September 26, 2014

Biomarker for diabetic eye disease

A person’s mitochondrial gene “signature” could predict risk for diabetic retinopathy and guide early intervention strategies.

(Wellcome Images)

Diabetic retinopathy (DR) – caused by changes in the blood vessels of the retina – is a leading cause of blindness in American adults. To develop strategies for identifying individuals at risk for DR, Milam Brantley, M.D., Ph.D., David Samuels, Ph.D., and colleagues determined if specific mitochrondrial gene “signatures” – called haplogroups – associated with DR.

The investigators tested samples from Caucasian patients with DR obtained from BioVU, Vanderbilt’s de-identified DNA databank with linked clinical information. They validated the findings in an independent cohort of Caucasian DR patients from the Vanderbilt Eye Institute.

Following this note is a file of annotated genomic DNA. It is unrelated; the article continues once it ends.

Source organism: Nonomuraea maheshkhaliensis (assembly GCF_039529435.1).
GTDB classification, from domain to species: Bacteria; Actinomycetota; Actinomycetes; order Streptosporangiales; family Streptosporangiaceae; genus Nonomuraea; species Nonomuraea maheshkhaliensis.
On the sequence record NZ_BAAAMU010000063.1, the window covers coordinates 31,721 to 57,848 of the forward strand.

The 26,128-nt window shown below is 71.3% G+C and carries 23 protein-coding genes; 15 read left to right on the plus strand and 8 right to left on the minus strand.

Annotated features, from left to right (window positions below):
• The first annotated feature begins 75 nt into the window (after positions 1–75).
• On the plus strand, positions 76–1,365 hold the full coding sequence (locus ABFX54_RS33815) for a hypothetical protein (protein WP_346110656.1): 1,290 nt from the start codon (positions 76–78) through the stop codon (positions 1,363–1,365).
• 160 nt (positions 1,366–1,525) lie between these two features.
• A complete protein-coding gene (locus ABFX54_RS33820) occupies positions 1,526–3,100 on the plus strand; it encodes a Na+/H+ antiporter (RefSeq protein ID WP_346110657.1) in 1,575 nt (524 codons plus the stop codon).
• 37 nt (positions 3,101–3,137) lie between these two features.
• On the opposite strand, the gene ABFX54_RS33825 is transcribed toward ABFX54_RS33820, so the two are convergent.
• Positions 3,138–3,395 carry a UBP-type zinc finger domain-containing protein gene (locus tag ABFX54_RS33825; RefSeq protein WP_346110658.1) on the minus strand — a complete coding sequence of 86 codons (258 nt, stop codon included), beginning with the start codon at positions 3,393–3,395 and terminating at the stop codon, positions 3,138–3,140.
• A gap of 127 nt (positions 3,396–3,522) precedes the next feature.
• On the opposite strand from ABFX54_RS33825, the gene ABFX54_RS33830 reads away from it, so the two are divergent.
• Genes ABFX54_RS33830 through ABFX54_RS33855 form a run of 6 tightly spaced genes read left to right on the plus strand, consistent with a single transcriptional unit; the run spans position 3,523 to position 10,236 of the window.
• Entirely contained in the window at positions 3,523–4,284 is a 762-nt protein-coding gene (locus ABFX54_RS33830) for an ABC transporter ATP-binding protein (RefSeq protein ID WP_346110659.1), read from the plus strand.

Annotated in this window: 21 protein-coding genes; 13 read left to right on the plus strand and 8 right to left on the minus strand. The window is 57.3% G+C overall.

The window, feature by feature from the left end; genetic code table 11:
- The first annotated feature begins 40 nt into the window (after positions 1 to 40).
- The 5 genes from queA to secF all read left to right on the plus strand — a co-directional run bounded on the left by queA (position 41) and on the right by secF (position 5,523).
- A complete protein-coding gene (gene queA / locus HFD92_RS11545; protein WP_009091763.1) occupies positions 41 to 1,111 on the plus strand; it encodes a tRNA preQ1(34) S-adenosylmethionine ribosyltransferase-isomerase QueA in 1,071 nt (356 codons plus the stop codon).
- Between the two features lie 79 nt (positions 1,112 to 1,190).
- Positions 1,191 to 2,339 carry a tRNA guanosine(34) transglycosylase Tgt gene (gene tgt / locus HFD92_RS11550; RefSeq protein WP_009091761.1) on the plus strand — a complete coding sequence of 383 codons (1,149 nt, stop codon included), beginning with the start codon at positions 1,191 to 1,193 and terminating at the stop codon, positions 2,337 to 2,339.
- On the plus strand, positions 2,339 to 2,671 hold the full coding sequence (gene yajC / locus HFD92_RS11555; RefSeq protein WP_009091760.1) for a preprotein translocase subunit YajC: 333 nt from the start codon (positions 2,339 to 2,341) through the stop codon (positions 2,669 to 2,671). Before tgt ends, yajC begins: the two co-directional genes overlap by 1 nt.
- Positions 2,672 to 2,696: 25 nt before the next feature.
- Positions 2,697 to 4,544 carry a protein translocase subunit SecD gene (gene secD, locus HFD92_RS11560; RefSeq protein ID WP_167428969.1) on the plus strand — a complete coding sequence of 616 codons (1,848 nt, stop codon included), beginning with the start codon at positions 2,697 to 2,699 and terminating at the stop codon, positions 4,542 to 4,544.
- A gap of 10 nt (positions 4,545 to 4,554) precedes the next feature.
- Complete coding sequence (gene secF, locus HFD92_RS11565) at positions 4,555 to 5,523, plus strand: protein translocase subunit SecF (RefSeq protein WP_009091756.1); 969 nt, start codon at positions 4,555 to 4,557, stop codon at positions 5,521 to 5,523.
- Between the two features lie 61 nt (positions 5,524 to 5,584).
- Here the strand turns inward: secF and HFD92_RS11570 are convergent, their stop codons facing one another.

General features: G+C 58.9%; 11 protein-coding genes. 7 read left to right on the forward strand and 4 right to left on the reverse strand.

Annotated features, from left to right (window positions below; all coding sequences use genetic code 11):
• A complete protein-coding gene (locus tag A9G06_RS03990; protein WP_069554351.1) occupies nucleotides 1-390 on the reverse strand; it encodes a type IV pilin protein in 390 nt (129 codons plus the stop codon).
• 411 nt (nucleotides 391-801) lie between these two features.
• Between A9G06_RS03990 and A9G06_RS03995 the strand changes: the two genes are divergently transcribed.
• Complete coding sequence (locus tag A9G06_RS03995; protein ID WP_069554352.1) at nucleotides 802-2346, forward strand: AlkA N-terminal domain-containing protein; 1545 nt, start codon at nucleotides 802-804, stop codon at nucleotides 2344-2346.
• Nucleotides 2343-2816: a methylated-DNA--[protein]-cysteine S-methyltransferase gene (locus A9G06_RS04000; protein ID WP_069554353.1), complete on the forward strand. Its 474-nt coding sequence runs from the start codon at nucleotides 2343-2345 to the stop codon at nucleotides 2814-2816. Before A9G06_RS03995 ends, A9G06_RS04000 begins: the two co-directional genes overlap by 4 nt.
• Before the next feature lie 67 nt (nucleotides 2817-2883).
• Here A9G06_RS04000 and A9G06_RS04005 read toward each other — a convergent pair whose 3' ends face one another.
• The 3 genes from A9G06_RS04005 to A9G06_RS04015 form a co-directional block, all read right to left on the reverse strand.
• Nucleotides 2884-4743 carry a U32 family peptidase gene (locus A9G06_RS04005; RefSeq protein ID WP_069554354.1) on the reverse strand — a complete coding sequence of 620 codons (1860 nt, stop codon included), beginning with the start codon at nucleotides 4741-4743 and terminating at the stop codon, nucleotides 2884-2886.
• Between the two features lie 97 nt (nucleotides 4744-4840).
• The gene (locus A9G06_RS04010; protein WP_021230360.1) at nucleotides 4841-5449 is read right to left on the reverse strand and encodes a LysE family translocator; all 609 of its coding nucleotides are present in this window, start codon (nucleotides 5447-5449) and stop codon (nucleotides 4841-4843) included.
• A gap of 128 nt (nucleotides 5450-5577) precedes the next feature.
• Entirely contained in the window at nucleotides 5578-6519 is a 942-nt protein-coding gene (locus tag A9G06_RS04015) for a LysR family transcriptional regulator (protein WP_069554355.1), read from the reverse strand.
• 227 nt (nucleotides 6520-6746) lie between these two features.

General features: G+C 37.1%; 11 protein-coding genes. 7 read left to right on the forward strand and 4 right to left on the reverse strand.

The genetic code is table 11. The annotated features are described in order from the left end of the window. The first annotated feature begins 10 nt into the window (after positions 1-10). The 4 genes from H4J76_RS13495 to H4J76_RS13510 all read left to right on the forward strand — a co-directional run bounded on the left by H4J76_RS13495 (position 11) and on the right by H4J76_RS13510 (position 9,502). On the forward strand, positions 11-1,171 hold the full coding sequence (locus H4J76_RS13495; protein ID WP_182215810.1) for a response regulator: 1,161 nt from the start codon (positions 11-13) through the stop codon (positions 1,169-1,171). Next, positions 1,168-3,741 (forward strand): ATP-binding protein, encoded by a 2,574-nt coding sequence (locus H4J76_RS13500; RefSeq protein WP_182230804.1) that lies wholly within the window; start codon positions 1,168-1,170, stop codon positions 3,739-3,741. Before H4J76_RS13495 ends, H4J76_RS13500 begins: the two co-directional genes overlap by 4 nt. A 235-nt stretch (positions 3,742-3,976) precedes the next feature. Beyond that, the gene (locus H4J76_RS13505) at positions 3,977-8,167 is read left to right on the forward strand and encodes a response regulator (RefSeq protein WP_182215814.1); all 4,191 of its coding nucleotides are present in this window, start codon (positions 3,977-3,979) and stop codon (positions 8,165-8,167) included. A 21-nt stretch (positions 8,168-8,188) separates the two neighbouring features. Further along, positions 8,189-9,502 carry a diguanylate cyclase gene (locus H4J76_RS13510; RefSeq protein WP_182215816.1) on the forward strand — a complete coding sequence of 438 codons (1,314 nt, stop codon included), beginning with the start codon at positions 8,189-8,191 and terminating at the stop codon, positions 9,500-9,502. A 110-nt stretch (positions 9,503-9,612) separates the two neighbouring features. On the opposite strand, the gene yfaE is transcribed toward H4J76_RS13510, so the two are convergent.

They report in the September issue of Investigative Ophthalmology & Visual Science that DR patients from mitochondrial haplogroup H were more likely to have advanced proliferative DR (PDR) while patients from haplogroup Uk were less likely to have PDR. The haplogroups were as strong a risk factor for PDR as elevated hemoglobin A1c levels, suggesting that haplogroup analysis may be a useful biomarker for DR severity and that it could guide early intervention strategies.

The collaborative research study was supported by grants from the National Institutes of Health (EY022618, EY008126, TR000445, GM092618, HG004603), the International Retinal Research Foundation and Research to Prevent Blindness.

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